Hollywood has been slow to embrace stories from Native American film-makers, but Smoke Signals, a character study by director Chris Eyre, was celebrated as a groundbreaking film in 1998. In the movie, two young men with different ideas of their “Indian” identity engage in a humorous and poignant rivalry. Eyre went on to produce Imprint, a gripping drama about a Lakota lawyer (played by the talented Tonantzin Carmelo) who reevaluates herself while working on a local murder case. However, there have been few breakthrough films since then. The recent Disney+ sitcom Reservation Dogs, created by Taika Waititi and indie Native American film-maker Sterlin Harjo, has finally filled a major gap in pop culture.
Recently, non-indigenous directors have provided a more understanding view of Native American topics. In her films Songs My Brothers Taught Me and The Rider, Chloé Zhao evokes a sense of longing in her portrayal of life on reservations. Kelly Reichardt’s Certain Women introduces us to the character of Gladstone, a queer rancher who offers a contemporary perspective on Indigenous femininity. However, some directors still rely on old habits, such as Taylor Sheridan’s Wind River, which focuses on the perspective of white authorities in a story about Native injustice. While I have mixed feelings towards the entertaining western Bone Tomahawk, which leans heavily on savage Native stereotypes, it feels like progress is being made and there is no turning back. As Scorsese has stated, this sentiment is shared by many.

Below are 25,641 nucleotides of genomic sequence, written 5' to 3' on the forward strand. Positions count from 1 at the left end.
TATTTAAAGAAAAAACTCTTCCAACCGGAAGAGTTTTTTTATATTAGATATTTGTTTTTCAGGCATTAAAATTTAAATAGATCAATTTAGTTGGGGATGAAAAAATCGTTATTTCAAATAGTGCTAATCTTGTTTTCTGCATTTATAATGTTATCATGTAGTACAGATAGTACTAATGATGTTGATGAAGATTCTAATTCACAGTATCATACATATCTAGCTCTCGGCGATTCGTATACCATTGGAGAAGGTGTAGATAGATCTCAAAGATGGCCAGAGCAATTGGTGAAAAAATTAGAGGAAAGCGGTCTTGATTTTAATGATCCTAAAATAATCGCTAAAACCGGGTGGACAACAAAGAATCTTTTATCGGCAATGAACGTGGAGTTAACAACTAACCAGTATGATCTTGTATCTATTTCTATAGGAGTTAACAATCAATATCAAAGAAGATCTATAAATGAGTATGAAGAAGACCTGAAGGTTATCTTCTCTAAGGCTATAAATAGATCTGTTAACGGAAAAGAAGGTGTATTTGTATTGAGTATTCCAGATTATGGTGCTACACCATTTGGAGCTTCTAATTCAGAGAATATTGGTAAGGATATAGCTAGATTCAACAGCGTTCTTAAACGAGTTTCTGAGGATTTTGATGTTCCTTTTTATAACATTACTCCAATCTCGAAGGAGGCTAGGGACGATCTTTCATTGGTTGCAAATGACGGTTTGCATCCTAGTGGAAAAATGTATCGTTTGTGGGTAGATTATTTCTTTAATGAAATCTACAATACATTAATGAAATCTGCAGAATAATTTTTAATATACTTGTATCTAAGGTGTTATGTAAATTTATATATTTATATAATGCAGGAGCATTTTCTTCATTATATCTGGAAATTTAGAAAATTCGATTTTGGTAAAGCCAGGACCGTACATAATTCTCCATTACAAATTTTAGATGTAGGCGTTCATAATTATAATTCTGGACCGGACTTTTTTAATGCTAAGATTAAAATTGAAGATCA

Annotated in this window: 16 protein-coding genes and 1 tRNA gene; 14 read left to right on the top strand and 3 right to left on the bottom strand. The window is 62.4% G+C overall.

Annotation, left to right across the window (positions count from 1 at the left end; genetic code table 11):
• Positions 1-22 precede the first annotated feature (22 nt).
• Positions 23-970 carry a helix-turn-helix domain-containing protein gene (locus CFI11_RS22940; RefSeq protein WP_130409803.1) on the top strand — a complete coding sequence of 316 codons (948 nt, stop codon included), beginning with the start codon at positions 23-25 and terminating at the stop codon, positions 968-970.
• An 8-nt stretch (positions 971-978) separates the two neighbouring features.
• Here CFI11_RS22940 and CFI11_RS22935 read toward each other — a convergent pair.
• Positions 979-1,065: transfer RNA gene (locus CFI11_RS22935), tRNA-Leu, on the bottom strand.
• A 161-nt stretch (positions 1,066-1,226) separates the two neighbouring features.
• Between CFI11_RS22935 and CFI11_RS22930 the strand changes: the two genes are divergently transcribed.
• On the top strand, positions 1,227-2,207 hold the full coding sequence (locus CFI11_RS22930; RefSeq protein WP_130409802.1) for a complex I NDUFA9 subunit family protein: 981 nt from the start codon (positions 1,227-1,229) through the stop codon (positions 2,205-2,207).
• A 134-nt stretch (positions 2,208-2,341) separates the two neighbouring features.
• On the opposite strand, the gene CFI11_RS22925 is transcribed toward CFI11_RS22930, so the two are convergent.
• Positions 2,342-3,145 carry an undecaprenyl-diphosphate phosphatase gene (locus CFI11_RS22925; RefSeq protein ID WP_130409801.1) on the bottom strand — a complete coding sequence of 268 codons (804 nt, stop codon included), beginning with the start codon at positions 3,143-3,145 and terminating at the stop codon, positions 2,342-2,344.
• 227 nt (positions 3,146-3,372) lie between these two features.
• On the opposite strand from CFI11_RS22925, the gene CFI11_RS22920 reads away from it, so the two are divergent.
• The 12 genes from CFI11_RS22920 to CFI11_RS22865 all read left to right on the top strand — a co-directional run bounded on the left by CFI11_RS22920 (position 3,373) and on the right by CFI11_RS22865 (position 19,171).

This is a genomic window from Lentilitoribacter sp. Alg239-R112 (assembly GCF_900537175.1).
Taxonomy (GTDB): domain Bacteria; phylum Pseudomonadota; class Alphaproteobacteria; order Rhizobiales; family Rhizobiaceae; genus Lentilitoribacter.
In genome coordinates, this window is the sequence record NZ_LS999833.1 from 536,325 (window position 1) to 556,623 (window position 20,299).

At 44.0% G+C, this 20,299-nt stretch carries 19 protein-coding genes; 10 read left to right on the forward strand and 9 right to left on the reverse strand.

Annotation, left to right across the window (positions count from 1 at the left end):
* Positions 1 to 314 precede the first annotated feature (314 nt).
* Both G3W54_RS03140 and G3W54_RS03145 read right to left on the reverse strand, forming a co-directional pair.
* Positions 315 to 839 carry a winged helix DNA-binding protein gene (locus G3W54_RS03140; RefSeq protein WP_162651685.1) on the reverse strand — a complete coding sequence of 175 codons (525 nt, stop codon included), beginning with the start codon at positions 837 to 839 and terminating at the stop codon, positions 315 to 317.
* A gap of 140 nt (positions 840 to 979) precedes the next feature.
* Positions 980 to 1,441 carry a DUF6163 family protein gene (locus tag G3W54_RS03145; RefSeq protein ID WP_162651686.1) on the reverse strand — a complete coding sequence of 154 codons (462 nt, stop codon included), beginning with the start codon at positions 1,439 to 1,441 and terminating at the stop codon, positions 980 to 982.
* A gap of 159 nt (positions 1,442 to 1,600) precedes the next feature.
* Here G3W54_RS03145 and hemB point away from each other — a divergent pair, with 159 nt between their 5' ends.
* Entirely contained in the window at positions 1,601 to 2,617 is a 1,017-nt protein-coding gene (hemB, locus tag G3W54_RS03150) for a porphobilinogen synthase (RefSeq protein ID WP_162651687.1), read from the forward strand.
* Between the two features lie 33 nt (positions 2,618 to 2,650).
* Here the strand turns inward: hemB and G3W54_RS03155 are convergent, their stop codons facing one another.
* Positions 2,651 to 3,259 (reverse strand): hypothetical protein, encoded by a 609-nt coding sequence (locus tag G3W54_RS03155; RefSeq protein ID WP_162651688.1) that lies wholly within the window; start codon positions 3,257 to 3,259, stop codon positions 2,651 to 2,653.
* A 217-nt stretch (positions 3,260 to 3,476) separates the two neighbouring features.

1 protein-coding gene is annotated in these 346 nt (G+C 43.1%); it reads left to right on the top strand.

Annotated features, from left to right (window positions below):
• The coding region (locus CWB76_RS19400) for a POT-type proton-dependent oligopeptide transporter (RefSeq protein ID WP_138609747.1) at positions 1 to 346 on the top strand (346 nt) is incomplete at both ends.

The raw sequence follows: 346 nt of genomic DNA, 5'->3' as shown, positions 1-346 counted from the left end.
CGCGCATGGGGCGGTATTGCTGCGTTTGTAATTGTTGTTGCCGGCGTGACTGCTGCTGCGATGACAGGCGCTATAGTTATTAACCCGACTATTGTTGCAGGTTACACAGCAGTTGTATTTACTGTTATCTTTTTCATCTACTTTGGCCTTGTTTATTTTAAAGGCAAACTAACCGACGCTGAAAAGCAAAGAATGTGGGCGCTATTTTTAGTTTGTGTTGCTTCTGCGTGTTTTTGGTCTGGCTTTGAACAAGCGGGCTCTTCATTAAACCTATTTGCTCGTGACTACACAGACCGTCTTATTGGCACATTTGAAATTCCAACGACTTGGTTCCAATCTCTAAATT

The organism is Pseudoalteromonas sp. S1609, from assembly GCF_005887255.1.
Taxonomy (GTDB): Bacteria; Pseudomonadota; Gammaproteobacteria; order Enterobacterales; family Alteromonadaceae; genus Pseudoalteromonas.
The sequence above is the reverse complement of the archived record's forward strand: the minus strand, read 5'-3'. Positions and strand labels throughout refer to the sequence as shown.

Unless otherwise stated, all titles can be rented on multiple platforms.
New releases available on streaming and DVD
The Little Mermaid
Disney’s heavily synthetic “live-action” remake of the film that once revived its fortunes as an animation house – oh, the irony – isn’t totally bereft of the original’s virtues, not least because it copies it so strenuously. But, notwithstanding Halle Bailey’s game turn and those failsafe songs, it’s markedly short on charm.
Mother and Son
French director Léonor Serraille’s lovely, humane second feature was overlooked at Cannes last year and again when it hit UK cinemas, but deserves an audience. Its story of a migrant single mother from Ivory Coast, incandescently played by Annabelle Lengronne, attempting to raise two boys in Paris, is quietly but insistently heartbreaking.
This new Blu-ray release of a highly unsettling horror movie from the past decade is perfectly aligned with the start of spooky season. It includes abundant bonus features and a thick book of essays dedicated to its excellence. However, the film itself stands strong with its tight pacing, suspenseful moments, and clever concept.